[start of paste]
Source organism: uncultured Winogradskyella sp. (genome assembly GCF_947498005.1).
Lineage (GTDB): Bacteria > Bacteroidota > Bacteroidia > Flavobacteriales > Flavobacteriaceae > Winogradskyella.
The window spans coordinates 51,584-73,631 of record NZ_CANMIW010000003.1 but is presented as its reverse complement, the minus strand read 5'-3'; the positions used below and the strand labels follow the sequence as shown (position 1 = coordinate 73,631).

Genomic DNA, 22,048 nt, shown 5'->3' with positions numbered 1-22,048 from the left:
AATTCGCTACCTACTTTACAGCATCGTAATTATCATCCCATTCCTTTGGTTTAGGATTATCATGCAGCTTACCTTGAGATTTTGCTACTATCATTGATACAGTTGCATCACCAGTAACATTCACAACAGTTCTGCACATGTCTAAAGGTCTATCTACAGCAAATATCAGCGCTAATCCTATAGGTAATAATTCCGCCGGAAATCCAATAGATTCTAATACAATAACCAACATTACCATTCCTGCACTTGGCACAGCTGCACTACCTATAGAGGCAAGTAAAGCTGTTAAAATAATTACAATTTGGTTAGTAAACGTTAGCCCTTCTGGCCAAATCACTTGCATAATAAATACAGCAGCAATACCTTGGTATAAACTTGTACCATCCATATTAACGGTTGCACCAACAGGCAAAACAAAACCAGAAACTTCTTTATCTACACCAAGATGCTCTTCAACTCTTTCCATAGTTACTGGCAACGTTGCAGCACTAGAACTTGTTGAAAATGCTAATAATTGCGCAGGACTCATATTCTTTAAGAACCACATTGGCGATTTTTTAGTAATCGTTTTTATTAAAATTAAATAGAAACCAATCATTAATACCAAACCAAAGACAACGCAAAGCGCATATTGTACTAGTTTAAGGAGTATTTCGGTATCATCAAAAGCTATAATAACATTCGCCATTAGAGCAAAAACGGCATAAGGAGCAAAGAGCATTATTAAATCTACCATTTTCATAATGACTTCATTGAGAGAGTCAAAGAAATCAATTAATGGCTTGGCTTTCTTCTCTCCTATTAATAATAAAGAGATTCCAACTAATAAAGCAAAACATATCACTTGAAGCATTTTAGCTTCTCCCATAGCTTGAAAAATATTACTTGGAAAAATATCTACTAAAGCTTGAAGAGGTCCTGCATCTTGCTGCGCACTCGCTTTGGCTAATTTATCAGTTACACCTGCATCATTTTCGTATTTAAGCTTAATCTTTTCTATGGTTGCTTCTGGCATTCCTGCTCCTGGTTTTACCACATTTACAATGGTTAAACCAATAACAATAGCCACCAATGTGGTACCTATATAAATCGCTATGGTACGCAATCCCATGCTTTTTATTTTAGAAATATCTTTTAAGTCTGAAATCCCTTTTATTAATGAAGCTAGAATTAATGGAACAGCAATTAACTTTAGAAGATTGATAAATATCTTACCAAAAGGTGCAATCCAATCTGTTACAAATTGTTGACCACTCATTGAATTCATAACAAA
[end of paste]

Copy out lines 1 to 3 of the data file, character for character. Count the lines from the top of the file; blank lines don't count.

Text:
Source organism: uncultured Winogradskyella sp. (genome assembly GCF_947498005.1).
Lineage (GTDB): Bacteria > Bacteroidota > Bacteroidia > Flavobacteriales > Flavobacteriaceae > Winogradskyella.
The window spans coordinates 51,584-73,631 of record NZ_CANMIW010000003.1 but is presented as its reverse complement, the minus strand read 5'-3'; the positions used below and the strand labels follow the sequence as shown (position 1 = coordinate 73,631).